Thursday, February 7, 2013

Unit 1: Chapter 15

1. Turn to p. 559 in Ormrod's text. Now, imagine that you are meeting with Ingrid's grandmother today to explain her scores on the recent standardized achievement test pictures at the bottom of
p. 559. What will you tell her about Ingrid's performance? Her strengths and weaknesses? If grandmother asks you what she could be doing at home to strengthen Ingrid's skills, what would you suggest? Make sure to include links to scholarly articles or other authoritative sources.

I would explain to Ingrid's grandmother that her scores are very excellent in some areas but need quite a bit of work in other areas. Often students are higher achievers in some subject areas versus other subject areas. When this happens, they just need a little extra help focusing in on the other subject areas that are just as important for them to learn and know. These weaker areas do not always click with them as easily as the ones they are excelling in.

Ingrid's performance is below average in both spelling and math computation, average in math concepts, above average in social studies, and well above average in both reading comprehension and science. Ingrid's scores show that she excels in reading comprehension and does very well in science, and that she is good with social studies and math concepts. However, she could use a lot of work in the areas of spelling and math computation. Ingrid's strengths seem to be that she understands how to read and apply the concepts she is reading and that she enjoys learning about science and all aspects associated with it, are easy for her to learn. Her scores also indicate that she understands math concepts and the uses behind math, but she could use a little more help focusing in on the content being taught to better gain a grasp on problem solving. As well, she seems to have a good grasp on her knowledge with social studies. Her weaknesses seem to be in the areas of selling and math computation. So, Ingrid knows how to read and apply the material but does not do well when having to write or spell out words on her own. She also does not understand the computation of math when it comes to working problems out.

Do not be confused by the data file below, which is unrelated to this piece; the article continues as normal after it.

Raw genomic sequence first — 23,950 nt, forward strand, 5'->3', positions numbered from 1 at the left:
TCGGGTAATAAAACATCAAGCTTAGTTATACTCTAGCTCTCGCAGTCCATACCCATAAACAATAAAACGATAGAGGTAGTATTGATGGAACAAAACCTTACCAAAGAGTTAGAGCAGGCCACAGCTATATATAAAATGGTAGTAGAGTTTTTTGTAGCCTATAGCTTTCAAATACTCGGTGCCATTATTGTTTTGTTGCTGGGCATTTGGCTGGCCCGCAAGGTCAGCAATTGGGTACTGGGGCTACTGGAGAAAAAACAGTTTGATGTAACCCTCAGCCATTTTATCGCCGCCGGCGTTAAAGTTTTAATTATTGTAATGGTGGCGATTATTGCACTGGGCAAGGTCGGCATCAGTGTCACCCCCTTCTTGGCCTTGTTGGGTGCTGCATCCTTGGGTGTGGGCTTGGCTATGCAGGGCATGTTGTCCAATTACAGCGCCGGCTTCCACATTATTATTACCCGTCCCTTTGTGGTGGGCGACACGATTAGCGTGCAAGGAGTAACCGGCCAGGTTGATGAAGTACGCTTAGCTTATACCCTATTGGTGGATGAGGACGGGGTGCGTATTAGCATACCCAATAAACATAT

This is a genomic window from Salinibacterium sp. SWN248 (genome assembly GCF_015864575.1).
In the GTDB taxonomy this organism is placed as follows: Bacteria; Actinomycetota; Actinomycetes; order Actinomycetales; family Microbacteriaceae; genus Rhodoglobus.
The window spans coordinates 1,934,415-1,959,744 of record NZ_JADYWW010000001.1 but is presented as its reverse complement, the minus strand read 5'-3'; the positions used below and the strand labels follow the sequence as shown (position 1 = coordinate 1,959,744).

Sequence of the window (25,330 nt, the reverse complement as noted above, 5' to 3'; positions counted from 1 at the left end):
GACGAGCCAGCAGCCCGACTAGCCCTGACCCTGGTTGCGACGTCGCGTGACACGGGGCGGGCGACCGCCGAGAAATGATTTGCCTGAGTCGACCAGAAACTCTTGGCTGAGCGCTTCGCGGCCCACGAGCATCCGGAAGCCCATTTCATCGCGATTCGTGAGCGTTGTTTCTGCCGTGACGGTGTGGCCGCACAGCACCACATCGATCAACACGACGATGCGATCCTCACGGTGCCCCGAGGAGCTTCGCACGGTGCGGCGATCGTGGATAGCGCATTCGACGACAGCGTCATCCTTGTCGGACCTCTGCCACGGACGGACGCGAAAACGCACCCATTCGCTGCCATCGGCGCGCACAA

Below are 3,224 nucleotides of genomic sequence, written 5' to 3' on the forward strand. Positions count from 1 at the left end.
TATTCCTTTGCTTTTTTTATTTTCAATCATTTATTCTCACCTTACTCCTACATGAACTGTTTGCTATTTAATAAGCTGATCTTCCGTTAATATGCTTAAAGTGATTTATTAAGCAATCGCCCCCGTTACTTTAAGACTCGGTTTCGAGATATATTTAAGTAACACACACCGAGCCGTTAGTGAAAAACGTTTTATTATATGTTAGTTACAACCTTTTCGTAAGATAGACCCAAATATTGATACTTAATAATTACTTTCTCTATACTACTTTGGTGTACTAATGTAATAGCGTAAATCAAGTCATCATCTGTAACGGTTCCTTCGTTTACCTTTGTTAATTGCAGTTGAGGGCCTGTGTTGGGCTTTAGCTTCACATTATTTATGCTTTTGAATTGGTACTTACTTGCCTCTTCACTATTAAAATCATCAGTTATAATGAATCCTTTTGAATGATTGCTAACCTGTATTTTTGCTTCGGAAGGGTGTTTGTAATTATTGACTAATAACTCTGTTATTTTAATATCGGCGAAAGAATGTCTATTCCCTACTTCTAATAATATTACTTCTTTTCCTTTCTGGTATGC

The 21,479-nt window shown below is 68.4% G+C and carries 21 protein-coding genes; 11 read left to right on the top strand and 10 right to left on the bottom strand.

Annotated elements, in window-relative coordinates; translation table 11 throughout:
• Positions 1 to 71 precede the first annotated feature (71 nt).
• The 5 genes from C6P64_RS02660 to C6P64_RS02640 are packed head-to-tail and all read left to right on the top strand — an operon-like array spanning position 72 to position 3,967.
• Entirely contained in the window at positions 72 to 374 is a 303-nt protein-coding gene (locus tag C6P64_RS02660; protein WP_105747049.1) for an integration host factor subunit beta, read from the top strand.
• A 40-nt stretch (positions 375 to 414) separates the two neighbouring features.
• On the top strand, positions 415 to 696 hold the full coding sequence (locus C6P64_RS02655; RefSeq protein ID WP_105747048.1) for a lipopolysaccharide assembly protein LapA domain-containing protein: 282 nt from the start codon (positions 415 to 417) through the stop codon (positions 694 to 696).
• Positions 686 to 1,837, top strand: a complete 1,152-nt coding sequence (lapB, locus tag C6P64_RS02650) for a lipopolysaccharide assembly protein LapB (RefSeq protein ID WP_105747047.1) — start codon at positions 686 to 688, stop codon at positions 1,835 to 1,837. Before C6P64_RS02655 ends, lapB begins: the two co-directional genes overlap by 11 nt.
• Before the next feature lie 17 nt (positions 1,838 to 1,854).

At home, Ingrid and her grandmother could go through her reading assignments and when she comes across a word she does not really know, have her spell it out and try to determine the meaning of the word. Her grandmother could also give her a weekly spelling list that relates to the vocabulary being studied in her classes and they go over it every night together. Another thought would be for her grandmother to say words aloud and then Ingrid have to spell or write them out. As for her low score in math computation, Ingrid's grandmother could help her in applying the math concepts they discuss in class through giving her example problems to work on. If she understands the concepts then she just needs practice problems to work on her computation of the problems.

These are a few helpful articles:
A Developmental Perspective on Standardized Achievement Testing
This site links you to an article that has a great perspective on students and the continuous pressures of standardized test taking. Most students who do well feel great about taking these tests, but for those students who do not test well, these tests become a source of anxiety that is unnecessary. This article would be a great reference for parents/grandparents who are trying to understand the routine testing their children are going through in school, so that they can help to better prepare them before they even get to school.